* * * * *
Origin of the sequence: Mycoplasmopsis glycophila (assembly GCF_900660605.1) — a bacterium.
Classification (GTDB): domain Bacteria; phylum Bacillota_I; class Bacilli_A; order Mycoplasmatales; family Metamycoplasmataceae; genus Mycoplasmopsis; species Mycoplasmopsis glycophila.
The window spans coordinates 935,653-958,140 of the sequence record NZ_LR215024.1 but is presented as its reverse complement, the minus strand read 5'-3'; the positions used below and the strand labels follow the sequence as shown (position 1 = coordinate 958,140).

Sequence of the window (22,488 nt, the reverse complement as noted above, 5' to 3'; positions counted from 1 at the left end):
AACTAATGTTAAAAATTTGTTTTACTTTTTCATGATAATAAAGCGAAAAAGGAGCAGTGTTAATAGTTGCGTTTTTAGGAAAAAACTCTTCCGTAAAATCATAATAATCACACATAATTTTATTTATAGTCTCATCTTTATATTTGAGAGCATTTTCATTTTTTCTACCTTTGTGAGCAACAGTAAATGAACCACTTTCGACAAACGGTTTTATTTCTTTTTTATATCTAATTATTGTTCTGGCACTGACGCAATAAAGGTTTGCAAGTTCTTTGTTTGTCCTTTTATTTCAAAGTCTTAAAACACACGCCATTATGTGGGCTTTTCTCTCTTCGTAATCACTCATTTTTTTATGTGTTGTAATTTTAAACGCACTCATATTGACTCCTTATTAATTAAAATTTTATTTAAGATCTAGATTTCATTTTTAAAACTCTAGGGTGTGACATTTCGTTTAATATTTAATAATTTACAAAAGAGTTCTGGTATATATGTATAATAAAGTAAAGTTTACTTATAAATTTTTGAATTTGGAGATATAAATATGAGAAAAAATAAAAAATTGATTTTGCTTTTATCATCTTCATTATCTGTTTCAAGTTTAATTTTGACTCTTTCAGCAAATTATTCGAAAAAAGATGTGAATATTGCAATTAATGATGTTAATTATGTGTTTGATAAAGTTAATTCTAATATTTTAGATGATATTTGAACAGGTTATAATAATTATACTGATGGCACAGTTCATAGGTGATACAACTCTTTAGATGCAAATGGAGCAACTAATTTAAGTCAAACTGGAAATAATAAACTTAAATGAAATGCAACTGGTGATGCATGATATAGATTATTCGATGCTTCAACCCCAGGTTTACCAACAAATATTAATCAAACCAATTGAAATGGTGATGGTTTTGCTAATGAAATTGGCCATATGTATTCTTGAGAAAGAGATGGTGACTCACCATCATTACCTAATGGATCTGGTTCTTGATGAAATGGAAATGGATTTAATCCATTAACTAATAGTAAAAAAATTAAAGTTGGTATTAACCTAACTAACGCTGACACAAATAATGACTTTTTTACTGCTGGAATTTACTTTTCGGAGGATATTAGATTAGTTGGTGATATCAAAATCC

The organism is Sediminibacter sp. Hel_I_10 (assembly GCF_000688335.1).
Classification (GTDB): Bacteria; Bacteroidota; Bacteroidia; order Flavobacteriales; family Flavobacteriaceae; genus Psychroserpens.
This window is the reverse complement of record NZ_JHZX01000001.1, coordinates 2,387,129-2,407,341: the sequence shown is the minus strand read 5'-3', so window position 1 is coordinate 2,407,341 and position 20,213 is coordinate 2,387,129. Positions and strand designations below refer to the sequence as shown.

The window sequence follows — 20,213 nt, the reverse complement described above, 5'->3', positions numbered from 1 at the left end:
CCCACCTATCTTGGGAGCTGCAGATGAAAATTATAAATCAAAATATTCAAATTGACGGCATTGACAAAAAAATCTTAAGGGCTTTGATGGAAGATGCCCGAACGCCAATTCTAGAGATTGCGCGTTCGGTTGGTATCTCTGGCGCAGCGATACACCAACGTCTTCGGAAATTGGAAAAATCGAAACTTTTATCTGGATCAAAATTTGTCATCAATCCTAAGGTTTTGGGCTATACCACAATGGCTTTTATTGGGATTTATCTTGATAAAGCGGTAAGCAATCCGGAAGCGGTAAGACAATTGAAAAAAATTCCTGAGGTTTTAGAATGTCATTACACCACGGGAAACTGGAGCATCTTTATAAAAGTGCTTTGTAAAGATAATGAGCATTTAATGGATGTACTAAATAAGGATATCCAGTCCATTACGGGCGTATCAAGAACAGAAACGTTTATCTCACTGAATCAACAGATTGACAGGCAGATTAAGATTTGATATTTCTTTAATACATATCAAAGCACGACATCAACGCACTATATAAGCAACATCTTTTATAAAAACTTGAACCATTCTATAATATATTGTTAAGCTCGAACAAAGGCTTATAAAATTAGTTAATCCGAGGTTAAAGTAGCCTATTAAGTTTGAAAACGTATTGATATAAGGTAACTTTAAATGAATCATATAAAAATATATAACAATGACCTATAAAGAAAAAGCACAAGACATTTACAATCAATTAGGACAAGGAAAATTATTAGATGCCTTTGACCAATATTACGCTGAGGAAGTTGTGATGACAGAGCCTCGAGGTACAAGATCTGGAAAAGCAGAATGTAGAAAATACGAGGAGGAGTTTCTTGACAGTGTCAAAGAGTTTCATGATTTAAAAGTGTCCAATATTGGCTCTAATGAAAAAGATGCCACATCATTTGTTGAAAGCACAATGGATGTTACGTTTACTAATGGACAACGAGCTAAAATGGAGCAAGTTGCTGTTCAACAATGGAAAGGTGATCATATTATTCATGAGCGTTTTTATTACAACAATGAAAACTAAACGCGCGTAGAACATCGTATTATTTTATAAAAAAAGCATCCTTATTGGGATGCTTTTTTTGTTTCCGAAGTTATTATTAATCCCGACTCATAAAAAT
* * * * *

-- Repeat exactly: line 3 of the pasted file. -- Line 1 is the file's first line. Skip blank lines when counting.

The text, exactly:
The window spans coordinates 935,653-958,140 of the sequence record NZ_LR215024.1 but is presented as its reverse complement, the minus strand read 5'-3'; the positions used below and the strand labels follow the sequence as shown (position 1 = coordinate 958,140).